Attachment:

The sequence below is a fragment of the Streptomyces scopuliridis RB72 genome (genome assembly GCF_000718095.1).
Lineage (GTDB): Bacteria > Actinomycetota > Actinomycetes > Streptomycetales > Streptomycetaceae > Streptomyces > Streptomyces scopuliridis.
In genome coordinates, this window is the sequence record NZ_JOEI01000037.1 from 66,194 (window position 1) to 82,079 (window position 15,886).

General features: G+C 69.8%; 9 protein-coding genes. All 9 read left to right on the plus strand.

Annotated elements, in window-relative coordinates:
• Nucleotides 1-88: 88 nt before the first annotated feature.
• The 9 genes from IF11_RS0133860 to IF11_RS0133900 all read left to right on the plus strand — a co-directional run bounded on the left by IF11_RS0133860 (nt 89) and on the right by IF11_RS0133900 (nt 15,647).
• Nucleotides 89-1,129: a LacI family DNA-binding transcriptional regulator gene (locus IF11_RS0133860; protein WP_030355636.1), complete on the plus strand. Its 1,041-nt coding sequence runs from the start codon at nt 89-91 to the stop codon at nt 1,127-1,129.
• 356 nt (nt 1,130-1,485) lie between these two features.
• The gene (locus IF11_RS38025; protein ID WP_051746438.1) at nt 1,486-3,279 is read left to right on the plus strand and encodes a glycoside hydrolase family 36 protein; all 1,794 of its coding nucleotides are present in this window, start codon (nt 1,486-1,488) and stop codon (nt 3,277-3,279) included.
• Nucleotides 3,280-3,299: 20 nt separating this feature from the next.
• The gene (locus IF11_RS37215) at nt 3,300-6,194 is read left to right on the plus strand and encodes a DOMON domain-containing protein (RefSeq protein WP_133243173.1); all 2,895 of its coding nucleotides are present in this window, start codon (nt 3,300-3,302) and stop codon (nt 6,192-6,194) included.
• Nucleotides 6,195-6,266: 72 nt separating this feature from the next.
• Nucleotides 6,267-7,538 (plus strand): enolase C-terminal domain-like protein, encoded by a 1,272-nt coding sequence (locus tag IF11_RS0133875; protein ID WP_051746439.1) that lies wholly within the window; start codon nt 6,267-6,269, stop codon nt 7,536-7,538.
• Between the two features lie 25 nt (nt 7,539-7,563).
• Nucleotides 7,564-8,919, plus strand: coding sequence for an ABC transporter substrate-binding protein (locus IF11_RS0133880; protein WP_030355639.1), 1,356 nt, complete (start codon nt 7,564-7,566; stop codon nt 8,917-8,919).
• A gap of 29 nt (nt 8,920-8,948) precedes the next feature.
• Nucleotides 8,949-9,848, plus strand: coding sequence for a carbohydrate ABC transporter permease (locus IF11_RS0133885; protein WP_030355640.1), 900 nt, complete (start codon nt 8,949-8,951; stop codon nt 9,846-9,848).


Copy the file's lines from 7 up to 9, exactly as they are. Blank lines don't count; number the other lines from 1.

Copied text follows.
• The 9 genes from IF11_RS0133860 to IF11_RS0133900 all read left to right on the plus strand — a co-directional run bounded on the left by IF11_RS0133860 (nt 89) and on the right by IF11_RS0133900 (nt 15,647).
• Nucleotides 89-1,129: a LacI family DNA-binding transcriptional regulator gene (locus IF11_RS0133860; protein WP_030355636.1), complete on the plus strand. Its 1,041-nt coding sequence runs from the start codon at nt 89-91 to the stop codon at nt 1,127-1,129.
• 356 nt (nt 1,130-1,485) lie between these two features.